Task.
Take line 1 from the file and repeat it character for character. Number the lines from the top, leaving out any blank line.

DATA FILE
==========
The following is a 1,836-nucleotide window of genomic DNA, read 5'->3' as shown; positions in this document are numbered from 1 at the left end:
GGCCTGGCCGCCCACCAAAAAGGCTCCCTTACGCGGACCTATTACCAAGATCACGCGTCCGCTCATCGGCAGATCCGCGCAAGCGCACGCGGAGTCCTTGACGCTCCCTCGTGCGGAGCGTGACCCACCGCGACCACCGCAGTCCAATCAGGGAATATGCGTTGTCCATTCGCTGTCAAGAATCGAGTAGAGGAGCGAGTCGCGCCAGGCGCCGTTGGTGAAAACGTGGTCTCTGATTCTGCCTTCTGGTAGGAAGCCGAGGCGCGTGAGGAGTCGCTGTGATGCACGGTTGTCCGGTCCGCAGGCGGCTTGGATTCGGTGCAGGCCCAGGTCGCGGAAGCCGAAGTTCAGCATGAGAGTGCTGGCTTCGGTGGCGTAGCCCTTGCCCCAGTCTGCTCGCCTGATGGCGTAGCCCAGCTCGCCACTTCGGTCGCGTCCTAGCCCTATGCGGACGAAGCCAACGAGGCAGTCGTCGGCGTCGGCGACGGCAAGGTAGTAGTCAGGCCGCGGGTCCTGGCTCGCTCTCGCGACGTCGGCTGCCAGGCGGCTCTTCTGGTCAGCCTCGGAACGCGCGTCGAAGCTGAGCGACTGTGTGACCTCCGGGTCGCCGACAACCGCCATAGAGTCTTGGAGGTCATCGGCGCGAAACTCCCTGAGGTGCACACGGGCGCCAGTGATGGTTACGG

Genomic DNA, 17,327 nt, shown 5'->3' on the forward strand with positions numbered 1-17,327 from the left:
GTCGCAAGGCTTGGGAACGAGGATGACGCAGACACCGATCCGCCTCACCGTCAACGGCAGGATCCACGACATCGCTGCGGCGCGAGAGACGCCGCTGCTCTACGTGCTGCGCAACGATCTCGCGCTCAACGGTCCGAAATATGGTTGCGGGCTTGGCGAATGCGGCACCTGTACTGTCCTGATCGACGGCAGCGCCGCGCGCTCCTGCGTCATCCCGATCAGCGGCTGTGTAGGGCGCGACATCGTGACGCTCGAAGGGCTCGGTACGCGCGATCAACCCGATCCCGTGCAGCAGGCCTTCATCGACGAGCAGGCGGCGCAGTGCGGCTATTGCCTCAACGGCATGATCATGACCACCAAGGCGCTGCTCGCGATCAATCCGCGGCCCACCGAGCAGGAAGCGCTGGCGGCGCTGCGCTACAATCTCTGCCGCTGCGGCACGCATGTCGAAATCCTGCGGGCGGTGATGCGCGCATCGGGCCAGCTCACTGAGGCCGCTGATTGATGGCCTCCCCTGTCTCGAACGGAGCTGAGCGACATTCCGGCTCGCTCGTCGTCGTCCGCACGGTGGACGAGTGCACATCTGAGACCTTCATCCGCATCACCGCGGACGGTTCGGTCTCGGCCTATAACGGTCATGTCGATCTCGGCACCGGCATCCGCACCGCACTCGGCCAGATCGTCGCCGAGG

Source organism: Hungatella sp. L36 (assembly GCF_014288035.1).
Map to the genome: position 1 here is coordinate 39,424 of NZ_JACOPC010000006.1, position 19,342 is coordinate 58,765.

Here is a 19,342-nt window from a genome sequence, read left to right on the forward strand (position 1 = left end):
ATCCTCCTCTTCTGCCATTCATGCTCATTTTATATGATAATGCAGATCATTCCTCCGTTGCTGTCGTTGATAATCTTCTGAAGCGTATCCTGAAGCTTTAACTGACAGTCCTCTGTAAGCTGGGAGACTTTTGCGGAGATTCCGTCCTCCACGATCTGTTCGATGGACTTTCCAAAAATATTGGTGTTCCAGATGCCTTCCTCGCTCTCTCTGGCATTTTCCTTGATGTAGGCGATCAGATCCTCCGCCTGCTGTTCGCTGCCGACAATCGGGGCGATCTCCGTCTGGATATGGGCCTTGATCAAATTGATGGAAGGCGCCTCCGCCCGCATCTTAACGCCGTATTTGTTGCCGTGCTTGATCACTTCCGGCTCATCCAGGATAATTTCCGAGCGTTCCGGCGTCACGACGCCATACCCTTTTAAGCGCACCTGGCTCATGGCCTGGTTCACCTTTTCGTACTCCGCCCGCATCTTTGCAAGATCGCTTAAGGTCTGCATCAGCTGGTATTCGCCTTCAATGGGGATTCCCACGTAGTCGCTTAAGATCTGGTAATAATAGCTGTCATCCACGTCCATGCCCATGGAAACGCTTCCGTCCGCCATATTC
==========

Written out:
The following is a 1,836-nucleotide window of genomic DNA, read 5'->3' as shown; positions in this document are numbered from 1 at the left end: